In addition to health care access, HAAM provides wellness services—from acupuncture to YMCA memberships—and will launch a specialty network in the next few months.

As diners come up the stairs to Be More Pacific, they pass the family photos of owners Giovan Cuchapin (left) and Mark Pascual. (Jack Flagler/Community Impact Newspaper)
Be More Pacific owners Giovan Cuchapin and Mark Pascual explain the difference between traditional and authentic when it comes to Filipino food

The Philippines is nation of 7,000 islands and nearly as many cultural influences, which means even traditional dishes have different recipes.

Husband-and-wife team Lori and Bill Goodpasture have managed Room Service Vintage since 2006. Emma Freer/Community Impact Newspaper
Room Service Vintage: North Loop store in its 39th year keeps 'old Austin' alive

Since 2006, husband-and-wife team Bill and Lori Goodpasture have managed the store

Courtesy Blenders & Bowls
Blenders & Bowls, Kitchen United Mix, Rise among businesses now open or coming soon in North Central Austin

Téo Gelato closed its brick-and-mortar store on 38th Street. The owner says he will focus more on his wholesale and grocery business.

Michaela Sullins, 19, spent 15 years in foster homes across Texas before aging out in 2018. She has since experienced two bouts of homelessness and moved across the country and back. Preparing to begin life as a single mother, Sullins has found some stability in Austin. (Christopher Neely/Community Impact Newspaper)
Disrupting the cycle: Unprecedented effort tries to untie foster care, homelessness in Austin

Austin wants to become the first city in America to effectively end youth homelessness. Whether that goal is possible is a point of debate in among service providers and experts in the field.

About half of We Are Blood's supply comes from blood drives, held on mobile buses such as this one. (Courtesy We Are Blood)
We Are Blood seeks new and repeat donors as demand keeps pace with Austin’s growth

We Are Blood is seeking new and repeat donors to keep up with blood demand as the city of Austin continues to grow.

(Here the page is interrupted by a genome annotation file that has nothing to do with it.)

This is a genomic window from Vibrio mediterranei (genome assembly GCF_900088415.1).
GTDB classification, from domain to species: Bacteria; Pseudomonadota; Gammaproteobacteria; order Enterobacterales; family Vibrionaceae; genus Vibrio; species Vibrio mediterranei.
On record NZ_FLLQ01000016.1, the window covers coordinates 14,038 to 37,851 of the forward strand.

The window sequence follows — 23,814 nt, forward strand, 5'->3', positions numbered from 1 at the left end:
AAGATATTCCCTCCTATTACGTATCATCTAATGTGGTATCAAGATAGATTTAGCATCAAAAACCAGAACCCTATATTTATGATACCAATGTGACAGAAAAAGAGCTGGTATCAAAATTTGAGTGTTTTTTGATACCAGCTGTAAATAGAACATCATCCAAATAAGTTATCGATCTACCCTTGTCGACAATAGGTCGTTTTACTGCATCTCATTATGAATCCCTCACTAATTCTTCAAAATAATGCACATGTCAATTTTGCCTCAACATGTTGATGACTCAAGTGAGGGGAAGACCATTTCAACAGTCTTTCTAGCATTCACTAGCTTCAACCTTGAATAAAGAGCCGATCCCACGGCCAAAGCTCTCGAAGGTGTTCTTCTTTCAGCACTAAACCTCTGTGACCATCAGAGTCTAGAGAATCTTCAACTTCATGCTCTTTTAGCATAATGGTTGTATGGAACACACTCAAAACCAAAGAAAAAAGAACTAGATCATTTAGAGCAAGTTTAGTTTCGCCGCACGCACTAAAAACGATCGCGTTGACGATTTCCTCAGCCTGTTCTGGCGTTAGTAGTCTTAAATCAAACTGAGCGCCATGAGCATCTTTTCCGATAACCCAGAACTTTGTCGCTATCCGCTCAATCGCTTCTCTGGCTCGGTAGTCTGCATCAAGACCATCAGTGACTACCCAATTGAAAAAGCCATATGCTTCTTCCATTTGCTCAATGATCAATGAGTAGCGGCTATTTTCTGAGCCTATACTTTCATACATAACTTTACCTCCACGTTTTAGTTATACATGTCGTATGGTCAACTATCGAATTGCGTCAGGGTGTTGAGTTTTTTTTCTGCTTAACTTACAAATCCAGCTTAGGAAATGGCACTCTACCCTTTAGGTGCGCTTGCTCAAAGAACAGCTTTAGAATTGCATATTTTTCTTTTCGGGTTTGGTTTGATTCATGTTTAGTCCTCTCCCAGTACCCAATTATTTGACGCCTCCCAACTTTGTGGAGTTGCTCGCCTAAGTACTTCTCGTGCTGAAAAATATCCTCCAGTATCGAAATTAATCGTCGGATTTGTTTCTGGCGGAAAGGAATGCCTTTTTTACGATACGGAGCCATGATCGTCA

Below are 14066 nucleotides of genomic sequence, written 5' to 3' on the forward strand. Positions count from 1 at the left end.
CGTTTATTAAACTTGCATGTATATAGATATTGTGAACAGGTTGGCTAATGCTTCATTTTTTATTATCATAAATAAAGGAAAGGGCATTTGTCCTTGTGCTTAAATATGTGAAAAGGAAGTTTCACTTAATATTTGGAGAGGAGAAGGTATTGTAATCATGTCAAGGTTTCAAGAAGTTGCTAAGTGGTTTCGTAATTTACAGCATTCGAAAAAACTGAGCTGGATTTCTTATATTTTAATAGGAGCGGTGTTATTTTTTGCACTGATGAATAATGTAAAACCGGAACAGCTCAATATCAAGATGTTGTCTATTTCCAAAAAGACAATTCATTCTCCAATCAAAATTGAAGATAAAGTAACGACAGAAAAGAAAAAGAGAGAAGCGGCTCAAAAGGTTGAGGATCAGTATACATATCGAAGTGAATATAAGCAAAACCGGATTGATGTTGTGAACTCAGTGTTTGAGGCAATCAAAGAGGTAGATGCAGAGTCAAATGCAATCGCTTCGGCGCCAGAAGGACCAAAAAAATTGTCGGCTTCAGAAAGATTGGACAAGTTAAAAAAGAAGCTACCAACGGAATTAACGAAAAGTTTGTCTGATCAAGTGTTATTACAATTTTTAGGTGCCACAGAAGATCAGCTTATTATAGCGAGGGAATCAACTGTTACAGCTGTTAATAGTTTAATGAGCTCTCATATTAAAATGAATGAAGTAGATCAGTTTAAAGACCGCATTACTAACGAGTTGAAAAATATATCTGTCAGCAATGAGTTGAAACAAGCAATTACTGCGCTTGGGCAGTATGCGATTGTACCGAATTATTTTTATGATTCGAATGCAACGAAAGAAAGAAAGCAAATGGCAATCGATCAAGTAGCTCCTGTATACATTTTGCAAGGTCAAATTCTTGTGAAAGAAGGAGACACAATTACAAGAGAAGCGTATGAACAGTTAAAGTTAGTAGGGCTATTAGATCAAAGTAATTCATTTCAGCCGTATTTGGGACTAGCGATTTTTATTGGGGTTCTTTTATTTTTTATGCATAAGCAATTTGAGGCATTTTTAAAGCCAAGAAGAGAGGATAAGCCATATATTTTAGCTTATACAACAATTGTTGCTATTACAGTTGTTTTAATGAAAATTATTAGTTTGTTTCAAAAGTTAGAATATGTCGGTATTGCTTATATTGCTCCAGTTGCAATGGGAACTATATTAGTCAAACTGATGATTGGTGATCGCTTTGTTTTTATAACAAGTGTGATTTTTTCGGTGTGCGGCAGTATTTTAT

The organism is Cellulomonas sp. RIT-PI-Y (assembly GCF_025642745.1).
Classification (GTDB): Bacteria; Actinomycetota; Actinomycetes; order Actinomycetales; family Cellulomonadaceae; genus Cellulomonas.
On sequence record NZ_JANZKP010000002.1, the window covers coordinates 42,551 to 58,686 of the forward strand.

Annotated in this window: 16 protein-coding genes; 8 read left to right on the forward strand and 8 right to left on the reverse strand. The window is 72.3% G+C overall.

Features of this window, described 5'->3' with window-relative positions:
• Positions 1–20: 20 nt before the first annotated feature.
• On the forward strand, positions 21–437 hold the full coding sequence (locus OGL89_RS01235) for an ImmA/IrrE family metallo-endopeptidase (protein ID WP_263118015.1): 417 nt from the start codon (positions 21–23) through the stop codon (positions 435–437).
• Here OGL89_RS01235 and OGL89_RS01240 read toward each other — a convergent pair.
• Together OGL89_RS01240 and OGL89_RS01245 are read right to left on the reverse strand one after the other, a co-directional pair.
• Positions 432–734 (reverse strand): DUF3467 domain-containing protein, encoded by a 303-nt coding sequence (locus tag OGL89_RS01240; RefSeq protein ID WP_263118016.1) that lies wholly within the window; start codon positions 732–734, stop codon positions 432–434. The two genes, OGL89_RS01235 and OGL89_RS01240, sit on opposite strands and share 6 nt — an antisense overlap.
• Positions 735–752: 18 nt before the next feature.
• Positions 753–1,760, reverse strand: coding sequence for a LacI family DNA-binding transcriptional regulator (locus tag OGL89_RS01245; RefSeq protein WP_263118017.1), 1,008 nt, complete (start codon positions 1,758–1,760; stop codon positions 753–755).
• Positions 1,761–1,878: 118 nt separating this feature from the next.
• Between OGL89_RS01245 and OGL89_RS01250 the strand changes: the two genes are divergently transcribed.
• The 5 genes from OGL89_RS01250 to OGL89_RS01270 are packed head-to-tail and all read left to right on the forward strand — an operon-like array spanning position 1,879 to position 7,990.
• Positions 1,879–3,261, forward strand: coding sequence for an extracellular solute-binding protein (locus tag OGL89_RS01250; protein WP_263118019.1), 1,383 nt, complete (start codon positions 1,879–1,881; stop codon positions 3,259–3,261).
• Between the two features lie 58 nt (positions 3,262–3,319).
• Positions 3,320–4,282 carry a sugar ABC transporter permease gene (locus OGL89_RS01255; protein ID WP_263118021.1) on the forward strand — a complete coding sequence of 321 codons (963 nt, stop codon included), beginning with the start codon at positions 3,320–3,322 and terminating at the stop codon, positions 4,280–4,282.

The Texas Transportation Commission identified $4.3 billion in funding on Feb. 27 to improve an 8-mile stretch of I-35 through Central Austin.
Long-awaited I-35 improvements could be coming in 2025 after state secures $4.3B in funding

Questions about the design and future toll lanes still remain, but the funding decision will get the process started to improve of the state's most congested roadways.

State Rep. Eddie Rodriguez, D-Austin, announced Feb. 27 that his is exploring a run for Kirk Watson’s state Senate seat. (Courtesy Eddie Rodriguez)
Rep. Eddie Rodriguez exploring run for Kirk Watson’s state Senate seat

State Sen. Kirk Watson, D-Austin, announced his resignation from the District 14 seat Feb. 18 and will leave office April 30 for a position at the University of Houston Hobby School of Public Affairs.

Olympic weightlifter Robert Ronan (right) founded Austin Barbell in 2018. (Nicholas Cicale/Community Impact Newspaper)
Austin Barbell expanding into second location in South Central Austin

Austin Barbell will offer personalized, Olympic-style weightlifting training.

Cori Roberts, a member of the three-person Camp RATT council and resident of the state-sanctioned homeless encampment in Southeast Austin, has been homeless since she was a teenager. (Christopher Neely/Community Impact Newspaper)
State to lease sanctioned homeless encampment in SE Austin to chamber-led coalition; plans for 150-bed shelter underway

Representatives of the ATX Helps coalition said they hoped to get the shelter up and running "as soon as possible."

The Travis Central Appraisal District will not increase home appraisal values this year. (Courtesy Fotolia)
After offer, Travis Central Appraisal District and Austin Board of Realtors at market data impasse

After the Austin Board of Realtors offered what it called a possible solution to an ongoing dispute over market data access Feb. 27, the Travis Central Appraisal District said it would not change its decision to use last year’s home appraisal values again this year.

Back to top